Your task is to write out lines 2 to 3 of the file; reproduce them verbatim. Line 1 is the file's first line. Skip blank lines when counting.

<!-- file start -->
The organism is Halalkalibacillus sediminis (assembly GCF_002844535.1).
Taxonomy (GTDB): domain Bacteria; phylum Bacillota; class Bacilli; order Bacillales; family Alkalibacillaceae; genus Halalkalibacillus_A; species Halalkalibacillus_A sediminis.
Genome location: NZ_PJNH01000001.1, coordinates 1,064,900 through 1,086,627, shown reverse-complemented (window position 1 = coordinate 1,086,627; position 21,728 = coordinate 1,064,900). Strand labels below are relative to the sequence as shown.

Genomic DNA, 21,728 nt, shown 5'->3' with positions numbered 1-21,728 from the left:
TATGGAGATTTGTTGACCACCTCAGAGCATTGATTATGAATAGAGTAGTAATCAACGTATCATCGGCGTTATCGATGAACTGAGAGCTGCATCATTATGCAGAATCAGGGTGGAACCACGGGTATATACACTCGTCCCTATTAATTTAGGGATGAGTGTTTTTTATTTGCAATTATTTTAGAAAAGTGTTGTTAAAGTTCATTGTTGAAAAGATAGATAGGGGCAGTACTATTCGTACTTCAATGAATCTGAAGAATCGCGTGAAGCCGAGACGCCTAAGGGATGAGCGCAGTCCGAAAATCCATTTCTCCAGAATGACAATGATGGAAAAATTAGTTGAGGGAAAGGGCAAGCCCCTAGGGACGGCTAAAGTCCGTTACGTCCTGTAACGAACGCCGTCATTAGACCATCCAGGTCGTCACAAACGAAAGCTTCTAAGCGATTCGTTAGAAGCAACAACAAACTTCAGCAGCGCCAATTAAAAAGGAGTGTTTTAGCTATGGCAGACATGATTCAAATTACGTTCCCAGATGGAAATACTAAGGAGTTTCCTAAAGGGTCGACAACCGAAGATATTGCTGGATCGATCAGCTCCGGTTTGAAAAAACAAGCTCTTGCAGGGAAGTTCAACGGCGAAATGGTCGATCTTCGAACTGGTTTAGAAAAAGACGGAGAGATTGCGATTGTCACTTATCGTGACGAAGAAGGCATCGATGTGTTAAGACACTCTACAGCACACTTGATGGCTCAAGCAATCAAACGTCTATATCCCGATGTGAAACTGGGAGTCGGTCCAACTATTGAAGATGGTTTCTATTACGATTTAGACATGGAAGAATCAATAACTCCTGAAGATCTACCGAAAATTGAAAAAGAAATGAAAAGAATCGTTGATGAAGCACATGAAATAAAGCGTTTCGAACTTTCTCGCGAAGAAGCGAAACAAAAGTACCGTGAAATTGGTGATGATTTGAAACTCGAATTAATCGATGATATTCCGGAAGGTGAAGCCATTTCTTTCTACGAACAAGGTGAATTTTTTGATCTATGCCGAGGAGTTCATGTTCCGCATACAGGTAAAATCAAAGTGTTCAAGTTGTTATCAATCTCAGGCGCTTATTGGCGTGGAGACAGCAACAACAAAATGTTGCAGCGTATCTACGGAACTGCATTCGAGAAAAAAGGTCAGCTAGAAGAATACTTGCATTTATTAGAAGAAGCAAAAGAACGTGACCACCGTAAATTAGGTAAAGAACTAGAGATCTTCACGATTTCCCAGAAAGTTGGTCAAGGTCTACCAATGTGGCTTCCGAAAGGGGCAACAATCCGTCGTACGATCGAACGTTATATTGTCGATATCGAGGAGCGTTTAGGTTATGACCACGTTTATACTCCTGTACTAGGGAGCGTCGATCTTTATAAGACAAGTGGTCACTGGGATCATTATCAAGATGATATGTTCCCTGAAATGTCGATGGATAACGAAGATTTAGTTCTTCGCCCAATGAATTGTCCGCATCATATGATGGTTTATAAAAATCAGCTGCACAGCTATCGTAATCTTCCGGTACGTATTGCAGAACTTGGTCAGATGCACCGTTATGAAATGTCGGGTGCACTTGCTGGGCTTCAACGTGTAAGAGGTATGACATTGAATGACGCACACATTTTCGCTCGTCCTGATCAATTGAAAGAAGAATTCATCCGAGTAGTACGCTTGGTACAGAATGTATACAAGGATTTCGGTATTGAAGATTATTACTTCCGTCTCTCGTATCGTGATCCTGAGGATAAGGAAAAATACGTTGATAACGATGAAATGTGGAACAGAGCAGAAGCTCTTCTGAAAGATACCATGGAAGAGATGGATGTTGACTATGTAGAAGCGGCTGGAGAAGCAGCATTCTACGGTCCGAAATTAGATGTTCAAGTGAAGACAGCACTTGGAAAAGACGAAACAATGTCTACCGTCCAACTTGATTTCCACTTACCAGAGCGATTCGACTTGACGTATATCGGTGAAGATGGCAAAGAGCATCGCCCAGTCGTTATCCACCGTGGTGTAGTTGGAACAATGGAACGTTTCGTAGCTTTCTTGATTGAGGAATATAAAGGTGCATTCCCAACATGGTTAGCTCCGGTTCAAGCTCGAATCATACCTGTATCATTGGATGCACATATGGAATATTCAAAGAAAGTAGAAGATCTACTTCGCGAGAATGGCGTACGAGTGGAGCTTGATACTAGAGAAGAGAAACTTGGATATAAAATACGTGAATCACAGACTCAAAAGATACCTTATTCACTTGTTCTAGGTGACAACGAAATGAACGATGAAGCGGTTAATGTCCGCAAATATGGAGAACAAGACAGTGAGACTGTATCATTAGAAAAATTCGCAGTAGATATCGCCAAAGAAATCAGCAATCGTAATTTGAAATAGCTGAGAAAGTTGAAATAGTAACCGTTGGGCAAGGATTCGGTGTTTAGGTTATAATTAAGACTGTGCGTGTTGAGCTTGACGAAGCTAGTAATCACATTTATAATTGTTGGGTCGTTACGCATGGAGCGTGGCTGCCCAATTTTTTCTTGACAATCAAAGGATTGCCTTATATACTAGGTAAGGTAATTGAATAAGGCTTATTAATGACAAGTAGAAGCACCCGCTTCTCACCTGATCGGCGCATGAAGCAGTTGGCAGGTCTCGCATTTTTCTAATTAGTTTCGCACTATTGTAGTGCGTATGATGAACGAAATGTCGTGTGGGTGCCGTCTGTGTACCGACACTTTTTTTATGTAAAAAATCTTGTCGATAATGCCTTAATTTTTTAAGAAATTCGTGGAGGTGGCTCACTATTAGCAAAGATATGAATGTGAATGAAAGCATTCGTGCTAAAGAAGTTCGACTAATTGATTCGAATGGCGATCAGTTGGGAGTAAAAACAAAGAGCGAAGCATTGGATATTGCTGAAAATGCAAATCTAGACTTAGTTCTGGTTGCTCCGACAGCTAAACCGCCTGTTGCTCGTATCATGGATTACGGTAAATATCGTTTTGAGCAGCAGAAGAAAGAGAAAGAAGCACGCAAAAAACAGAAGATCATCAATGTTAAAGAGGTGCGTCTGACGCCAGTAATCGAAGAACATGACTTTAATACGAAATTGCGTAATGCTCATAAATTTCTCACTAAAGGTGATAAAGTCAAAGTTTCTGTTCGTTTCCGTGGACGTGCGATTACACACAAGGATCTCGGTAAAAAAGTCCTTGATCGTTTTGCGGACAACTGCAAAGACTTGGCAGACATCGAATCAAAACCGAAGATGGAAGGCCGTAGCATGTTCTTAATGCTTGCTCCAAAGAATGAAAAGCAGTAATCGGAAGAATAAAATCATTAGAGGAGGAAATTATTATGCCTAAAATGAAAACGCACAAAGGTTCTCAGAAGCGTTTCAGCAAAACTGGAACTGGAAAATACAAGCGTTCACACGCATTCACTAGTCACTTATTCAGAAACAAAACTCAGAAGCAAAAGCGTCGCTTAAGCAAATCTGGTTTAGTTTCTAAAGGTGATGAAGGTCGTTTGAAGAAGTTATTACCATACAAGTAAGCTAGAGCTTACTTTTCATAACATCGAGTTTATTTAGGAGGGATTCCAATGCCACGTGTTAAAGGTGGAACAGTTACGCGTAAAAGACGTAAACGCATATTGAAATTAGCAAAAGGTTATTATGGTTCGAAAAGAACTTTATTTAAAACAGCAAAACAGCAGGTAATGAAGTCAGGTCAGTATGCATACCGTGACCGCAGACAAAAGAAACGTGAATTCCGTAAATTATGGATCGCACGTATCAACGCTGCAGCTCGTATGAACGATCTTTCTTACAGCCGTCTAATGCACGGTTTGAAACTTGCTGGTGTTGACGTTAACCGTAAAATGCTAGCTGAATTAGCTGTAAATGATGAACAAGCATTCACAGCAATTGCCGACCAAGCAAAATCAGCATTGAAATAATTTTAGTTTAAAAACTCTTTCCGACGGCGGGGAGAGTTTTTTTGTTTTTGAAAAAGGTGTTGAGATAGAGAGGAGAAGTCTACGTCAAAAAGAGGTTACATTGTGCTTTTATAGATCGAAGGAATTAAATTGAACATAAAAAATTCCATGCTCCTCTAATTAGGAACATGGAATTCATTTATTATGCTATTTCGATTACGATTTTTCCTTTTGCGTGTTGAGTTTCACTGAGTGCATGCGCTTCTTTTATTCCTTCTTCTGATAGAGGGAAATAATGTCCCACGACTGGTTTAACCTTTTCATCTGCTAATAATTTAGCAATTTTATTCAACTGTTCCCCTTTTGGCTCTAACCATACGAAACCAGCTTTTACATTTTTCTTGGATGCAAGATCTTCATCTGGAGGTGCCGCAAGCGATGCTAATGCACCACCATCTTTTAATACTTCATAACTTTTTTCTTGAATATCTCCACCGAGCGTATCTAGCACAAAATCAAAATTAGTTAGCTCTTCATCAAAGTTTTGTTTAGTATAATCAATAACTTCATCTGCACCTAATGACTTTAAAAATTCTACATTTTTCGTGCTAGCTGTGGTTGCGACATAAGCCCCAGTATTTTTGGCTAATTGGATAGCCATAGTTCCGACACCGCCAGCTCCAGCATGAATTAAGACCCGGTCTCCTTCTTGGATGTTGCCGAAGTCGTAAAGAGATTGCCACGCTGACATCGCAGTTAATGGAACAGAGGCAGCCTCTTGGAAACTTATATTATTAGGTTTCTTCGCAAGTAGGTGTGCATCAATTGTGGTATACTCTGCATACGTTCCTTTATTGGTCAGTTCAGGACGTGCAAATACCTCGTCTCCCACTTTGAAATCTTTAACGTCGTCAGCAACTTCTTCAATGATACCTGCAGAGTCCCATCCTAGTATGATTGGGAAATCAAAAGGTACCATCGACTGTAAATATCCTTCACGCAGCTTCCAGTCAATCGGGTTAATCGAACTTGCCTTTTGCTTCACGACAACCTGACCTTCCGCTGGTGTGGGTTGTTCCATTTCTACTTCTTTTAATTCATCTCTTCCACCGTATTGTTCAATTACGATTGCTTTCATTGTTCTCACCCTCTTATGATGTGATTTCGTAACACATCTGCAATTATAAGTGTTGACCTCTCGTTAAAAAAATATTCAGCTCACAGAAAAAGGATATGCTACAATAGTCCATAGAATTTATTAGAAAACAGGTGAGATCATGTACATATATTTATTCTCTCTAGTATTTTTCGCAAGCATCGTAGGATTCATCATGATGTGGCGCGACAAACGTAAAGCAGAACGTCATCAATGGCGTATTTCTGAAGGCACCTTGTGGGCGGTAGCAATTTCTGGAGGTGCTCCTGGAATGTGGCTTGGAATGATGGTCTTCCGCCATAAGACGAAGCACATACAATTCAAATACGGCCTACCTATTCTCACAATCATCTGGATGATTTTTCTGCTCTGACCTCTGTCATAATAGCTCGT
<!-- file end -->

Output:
Taxonomy (GTDB): domain Bacteria; phylum Bacillota; class Bacilli; order Bacillales; family Alkalibacillaceae; genus Halalkalibacillus_A; species Halalkalibacillus_A sediminis.
Genome location: NZ_PJNH01000001.1, coordinates 1,064,900 through 1,086,627, shown reverse-complemented (window position 1 = coordinate 1,086,627; position 21,728 = coordinate 1,064,900). Strand labels below are relative to the sequence as shown.